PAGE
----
Jennifer Ramirez, of Madison Heights, paints a phoenix onto the wall of the shelter building at Huffman Park Aug. 28.

Jennifer Ramirez, of Madison Heights, paints a phoenix onto the wall of the shelter building at Huffman Park Aug. 28.

Photo by Erin Sanchez

Latest outdoor mural takes shape in Madison Heights

‘Mythical Creatures’ brings sense of wonder to Huffman Park

By: Andy Kozlowski | Madison-Park News | Published September 1, 2022

MADISON HEIGHTS — Massive murals continue to pop up in Madison Heights, turning empty walls into expansive fantasy worlds and scenes of natural splendor.

The latest is “Mythical Creatures,” on the four walls of the shelter building at Huffman Park, located at 400 W. Cowan Ave. in Madison Heights. Jennifer Ramirez, a high school art teacher and 19-year resident of Madison Heights, began painting in late July, while juggling several other murals, including one at the Madison Heights Police Department and another at Woodpile BBQ Shack. She believes she will have the entire project finished by the end of September.

“For the Huffman Park mural, I wanted to create a mural that was more for kids. I wanted to inspire a sense of wonder and magic in those that encounter it. As a child, and still as an adult, I love mythology and mythical creatures. I’m hoping it will encourage kids’ imaginations,” Ramirez said in an email interview.

“Whenever I’m presented with a choice of designing a mural for one wall or four walls, I’m always going to choose the four walls. It’s four blank canvases — four walls to tell a story, communicate an idea, to inspire.”

The Huffman Park mural is once again commissioned by the Madison Heights Arts Board, which also commissioned two previous murals by Ramirez: “The Power of Imagination” (2019), on all four walls of the shelter building at Civic Center Park, and “Nature’s Repose” (2020), which spans the concession stand at Rosie’s Park. The board received proposals from eight artists for the mural at Huffman Park, which were redacted so members could review them impartially.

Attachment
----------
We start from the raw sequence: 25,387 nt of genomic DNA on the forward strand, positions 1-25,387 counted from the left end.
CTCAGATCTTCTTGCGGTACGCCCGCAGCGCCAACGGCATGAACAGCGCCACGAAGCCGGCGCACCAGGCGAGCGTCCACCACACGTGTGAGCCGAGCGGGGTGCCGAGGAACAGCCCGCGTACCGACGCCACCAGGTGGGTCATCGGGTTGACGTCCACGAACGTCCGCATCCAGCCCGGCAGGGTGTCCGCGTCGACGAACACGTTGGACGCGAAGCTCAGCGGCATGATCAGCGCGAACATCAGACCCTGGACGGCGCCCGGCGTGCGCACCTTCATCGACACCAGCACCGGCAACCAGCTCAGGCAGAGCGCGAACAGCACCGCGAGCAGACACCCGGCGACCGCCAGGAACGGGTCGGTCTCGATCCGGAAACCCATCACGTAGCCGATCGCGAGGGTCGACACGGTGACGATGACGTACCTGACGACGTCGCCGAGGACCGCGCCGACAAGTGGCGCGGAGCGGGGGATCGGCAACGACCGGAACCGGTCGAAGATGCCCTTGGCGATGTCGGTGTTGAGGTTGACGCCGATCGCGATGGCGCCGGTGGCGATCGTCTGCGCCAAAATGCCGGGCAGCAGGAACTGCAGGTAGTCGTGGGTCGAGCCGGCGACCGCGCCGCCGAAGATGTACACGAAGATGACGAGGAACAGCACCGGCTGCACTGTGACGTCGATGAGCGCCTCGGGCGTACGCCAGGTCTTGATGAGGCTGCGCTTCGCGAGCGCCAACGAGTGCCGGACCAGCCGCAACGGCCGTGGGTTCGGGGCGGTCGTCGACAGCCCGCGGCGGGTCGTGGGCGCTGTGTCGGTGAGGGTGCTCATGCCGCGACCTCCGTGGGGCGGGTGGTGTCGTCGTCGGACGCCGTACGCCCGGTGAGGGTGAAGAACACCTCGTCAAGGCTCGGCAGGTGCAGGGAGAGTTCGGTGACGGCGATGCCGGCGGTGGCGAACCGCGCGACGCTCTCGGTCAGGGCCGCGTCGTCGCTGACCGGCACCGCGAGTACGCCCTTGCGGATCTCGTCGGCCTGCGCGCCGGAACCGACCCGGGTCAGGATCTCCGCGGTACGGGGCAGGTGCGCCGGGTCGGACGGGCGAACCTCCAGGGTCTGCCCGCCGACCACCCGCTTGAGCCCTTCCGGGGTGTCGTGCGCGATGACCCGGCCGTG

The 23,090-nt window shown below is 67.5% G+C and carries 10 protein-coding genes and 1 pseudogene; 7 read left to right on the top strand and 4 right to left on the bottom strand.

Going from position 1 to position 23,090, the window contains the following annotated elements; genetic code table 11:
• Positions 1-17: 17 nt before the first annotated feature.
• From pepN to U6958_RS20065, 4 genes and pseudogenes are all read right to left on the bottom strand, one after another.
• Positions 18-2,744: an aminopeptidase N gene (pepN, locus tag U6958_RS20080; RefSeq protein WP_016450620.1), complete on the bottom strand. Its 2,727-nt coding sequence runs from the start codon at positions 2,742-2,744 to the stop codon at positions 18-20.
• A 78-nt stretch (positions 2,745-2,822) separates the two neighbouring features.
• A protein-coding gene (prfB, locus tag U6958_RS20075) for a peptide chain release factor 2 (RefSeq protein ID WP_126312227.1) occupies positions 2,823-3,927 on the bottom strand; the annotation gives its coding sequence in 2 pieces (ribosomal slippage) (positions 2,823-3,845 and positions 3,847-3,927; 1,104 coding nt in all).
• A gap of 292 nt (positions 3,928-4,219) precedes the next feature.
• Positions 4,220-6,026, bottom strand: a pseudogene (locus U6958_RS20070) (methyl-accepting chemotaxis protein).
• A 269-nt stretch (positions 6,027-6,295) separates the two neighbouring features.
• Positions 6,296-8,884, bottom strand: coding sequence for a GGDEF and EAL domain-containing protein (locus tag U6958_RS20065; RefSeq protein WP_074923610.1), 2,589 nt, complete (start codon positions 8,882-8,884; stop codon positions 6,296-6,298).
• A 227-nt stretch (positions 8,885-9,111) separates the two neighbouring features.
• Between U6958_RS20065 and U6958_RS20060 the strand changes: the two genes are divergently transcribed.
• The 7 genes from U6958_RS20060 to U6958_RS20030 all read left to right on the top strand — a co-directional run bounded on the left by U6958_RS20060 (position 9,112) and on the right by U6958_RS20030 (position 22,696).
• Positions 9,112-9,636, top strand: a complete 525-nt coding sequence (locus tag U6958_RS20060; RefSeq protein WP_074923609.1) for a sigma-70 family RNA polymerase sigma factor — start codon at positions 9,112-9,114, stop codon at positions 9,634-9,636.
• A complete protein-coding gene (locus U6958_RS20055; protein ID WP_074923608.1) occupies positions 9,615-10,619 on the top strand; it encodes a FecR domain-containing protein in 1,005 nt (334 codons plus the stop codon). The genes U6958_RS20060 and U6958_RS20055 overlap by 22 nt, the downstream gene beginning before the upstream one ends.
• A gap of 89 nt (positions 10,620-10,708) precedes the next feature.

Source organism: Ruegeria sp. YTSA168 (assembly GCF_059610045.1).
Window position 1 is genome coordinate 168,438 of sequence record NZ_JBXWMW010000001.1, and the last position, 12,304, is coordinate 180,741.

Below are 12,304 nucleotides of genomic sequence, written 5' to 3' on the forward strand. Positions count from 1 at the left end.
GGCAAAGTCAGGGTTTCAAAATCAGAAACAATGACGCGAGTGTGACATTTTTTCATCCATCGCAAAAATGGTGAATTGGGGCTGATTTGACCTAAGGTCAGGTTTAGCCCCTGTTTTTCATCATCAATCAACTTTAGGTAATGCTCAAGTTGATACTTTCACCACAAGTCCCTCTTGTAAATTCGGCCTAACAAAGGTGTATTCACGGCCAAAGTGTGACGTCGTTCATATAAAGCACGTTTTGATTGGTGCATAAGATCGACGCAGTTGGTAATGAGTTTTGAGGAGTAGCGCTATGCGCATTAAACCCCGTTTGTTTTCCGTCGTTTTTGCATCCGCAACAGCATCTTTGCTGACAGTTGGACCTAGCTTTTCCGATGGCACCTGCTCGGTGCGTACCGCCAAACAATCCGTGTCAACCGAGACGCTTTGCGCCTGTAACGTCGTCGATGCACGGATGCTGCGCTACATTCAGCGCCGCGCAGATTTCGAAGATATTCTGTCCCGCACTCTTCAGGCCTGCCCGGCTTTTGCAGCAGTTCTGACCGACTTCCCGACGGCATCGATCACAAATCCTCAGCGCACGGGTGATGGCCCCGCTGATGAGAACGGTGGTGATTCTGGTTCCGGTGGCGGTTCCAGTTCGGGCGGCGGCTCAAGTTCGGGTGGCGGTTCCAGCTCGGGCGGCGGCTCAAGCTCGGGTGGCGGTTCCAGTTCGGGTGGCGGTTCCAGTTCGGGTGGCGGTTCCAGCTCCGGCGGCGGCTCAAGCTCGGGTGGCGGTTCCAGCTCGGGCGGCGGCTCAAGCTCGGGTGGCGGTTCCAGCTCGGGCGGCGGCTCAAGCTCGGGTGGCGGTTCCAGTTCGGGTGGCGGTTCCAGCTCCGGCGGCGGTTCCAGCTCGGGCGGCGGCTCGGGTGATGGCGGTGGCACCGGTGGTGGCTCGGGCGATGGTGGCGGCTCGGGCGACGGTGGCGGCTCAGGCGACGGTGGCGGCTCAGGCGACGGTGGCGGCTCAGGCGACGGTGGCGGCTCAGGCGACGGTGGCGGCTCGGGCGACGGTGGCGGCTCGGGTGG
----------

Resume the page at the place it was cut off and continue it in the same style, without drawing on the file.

“We had a great conversation about what we thought would work best there for the community as a whole,” said Laurie Geralds, a member of the Arts Board, via email. “We felt ‘Mythical Creatures’ would appeal to all ages. We narrowed our options to three, and voted from there.”

Last year also saw an untitled mural by Amanda Trotto on the facade of the Madison Heights Public Library, following the theme “When Books Come to Life.” That mural was funded by a grant from Kaboom!, an organization that aims to create play spaces that improve quality of life. The three murals by Ramirez were funded purely by donations and money raised by the Arts Board. The board solicited project proposals for Huffman Park earlier this year, leaving the theme up to each artist.

There have been other types of murals, as well. For example, Eve Sandoval created an interactive sidewalk mural at Civic Center Park in 2020. Another ground mural, titled “Lifecycle of a Monarch Butterfly,” is located near the trail entrance to the woods at Rosie’s Park. A number of residents helped on that mural, which started last fall and continued this year. For the new mural at Huffman Park, Ramirez originally chose to depict a unicorn, a phoenix, a dragon and a chimera.

However, she was then reminded that the Madison Heights Wolverines practice football there. When a few parents and coaches raised concerns that the mural didn’t reflect this fact, Ramirez dropped the chimera and replaced it with a creature of her own invention, based on a wolverine. She said this was then approved by the Arts Board and satisfied the critics.

“I would much rather use my art to bring people together, rather than separate or create discontent,” Ramirez said.

She explained there are several steps to complete prior to actually painting a design.

“The walls need to be power-washed and primed. Once the walls are primed, I will take my sketch and project it up on the building using my computer hooked up to a projector, outline it and then begin painting,” Ramirez said.

She recalled the response to her murals at Civic Center Park and Rosie’s Park, which were mostly well-received, although “The Power of Imagination” at Civic Center Park baffled some viewers with its abstract concept and psychedelic colors. Ramirez said that by comparison, the response to “Mythical Creatures” has been universally positive so far.

“Almost everyone walking by has stopped to say how happy they are that the building is being painted, but also how excited they are about the subject matter, and to watch the progress. It’s been fun to meet the neighbors, and also their dogs, around the park, as well,” Ramirez said. “I’ve made a lot of new friends, and a lot of new dog buddies!”

Geralds said she loves the mural’s theme and stops by occasionally to see its progress.

“I know other residents do, too. Jennifer is always willing to engage with people while she works, and she is delightful,” Geralds said. “Jennifer’s willingness to alter one of the wall designs to honor the Madison Heights Wolverines football teams while keeping with her theme was a testament to her creativity and care for her community. We always welcome the opportunity to work with her and watch her works progress.”

While the Arts Board doesn’t currently have plans for more murals, Geralds said the city’s experiment with outdoor art has been a huge success.

“We have received feedback from residents, businesses and realtors alike that increasing visual art in the city helps make our community more appealing,” Geralds said. “And that just reinforces what we set out to do when the Arts Board was created in 2017.”